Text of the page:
Those theories got a fresh boost just last week, as Fox5 and Fox News both reported that a private investigator, Rod Wheeler, had seen evidence that Rich had been in contact with WikiLeaks before his death. Hannity loved it — here was a story that could accomplish two pressing imperatives in a single swoop. For one, it eased the pressure on Hannity’s dear President Trump, whose campaign is under investigation for possible collusion with the Russians. For another, it could mean that someone in Democratic circles was responsible for killing Rich, a possibility that would fuel innumerable segments on “Hannity.”
“If this is true and Seth Rich gave WikiLeaks the DNC emails which ultimately led to the firing — remember Debbie Wasserman Schultz on the eve of the DNC convention? — this blows the whole Russia collusion narrative completely out of the water,” Hannity said on his program last week.
“For now,” that narrative remains in the water. Over the longer term, however, the Seth Rich story provides a case study in just how much counter-evidence, how much pressure and how much outrage is required for Hannity to give up on a beloved story. Herewith a timeline/inventory of debunking considerations that should have stopped Hannity days before he finally acquiesced.
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Signpost No. 1: Even before Fox5 and Fox News last week re-engaged the Rich story, its flimsiness was well established, as no bona fide evidence had ever surfaced to support the outrageous theories. Any claims of foul play, accordingly, required some robust evidence.
Signpost No. 2: Fox5 and Fox News didn’t supply robust evidence. Their stories failed to run all the required traps. “When we asked Wheeler if his sources have told him there is information that links Rich to Wikileaks, he said, ‘Absolutely. Yeah. That’s confirmed,'” reads a key part of the Fox5 piece. Here’s another example: “Rod Wheeler, a private investigator hired by the Rich family, suggests there is tangible evidence on Rich’s laptop that confirms he was communicating with WikiLeaks prior to his death.”
Signpost No. 3: The Rich family asks for retractions.
Signpost No. 4: A conservative financial adviser who has written for Breitbart News, Ed Butowsky, had financed the investigation carried out by Wheeler. Furthermore, Wheeler was barred from speaking to the media without the authorization of the family. When contacted by NBC News, Butowsky denied involvement, though he later confirmed it to CNN.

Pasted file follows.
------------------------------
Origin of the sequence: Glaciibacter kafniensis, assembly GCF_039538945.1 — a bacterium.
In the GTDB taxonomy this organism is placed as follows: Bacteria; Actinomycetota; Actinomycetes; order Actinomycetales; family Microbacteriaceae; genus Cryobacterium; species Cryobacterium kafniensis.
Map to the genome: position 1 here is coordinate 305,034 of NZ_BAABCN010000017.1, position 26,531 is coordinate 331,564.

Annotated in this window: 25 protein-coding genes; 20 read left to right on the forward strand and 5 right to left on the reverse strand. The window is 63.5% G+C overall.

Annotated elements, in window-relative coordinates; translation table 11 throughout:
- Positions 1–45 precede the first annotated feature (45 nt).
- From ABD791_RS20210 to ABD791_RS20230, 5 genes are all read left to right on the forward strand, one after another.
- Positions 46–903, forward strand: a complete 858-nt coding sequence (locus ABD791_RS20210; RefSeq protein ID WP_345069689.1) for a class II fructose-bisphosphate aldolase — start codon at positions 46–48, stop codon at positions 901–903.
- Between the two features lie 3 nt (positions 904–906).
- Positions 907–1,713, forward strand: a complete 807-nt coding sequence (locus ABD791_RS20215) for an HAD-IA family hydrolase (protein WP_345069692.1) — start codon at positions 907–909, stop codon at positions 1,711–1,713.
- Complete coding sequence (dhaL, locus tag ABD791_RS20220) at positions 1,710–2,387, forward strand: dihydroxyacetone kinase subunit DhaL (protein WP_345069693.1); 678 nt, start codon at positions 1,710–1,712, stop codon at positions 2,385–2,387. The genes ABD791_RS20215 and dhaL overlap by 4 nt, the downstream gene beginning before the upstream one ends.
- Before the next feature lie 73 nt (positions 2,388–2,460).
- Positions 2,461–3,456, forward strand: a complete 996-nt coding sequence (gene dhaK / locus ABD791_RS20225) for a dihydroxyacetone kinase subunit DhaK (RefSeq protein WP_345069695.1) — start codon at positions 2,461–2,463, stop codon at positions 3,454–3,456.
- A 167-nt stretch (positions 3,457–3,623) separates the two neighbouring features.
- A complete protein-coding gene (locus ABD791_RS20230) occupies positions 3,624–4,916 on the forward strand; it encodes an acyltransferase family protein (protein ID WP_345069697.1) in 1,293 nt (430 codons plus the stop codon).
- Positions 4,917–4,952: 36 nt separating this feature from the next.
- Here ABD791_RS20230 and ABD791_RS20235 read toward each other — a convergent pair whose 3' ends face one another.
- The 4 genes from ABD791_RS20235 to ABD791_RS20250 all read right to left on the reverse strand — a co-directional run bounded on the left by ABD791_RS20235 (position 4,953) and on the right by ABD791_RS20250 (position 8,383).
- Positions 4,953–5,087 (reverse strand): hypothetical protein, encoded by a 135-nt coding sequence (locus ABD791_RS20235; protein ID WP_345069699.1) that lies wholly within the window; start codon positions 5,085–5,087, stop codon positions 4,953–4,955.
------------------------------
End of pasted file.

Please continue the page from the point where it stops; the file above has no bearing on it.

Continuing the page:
“Now a lie was attached to it by the person paying for it,” Brad Bauman, a spokesman for the family, told the Erik Wemple Blog this morning.
Signpost No. 5: Wheeler caves. Via CNN’s Oliver Darcy:
But Tuesday afternoon, Wheeler told CNN he had no evidence to suggest Rich had contacted Wikileaks before his death.
Wheeler instead said he only learned about the possible existence of such evidence through the reporter he spoke to for the FoxNews.com story. He explained that the comments he made to WTTG-TV were intended to simply preview Fox News’ Tuesday story. The WTTG-TV news director did not respond to multiple requests for comment.“I only got that [information] from the reporter at Fox News,” Wheeler told CNN.
Signpost No. 6: The Fox News assertion that Rich’s computer contained correspondence between Rich and WikiLeaks collapses. “Local police in Washington, D.C., never even gave the FBI Rich’s laptop to analyze after his murder, according to the current FBI official,” reported NBC News.
Signpost No. 7: Family sends cease-and-desist letter to Wheeler. “Your statements and actions have caused, and continue to cause, the Family severe mental anguish and emotional distress. Your behavior appears to have been deliberate, intentional, outrageous, and in patent disregard of the Agreement and the obvious damage and suffering it would cause the Family,” reads the letter from attorney Joseph Ingrisano of the Katuk Rock.
That’s legally loaded language. “That should have sent signal to Hannity that there might be a significant case in a court of law,” says Bauman.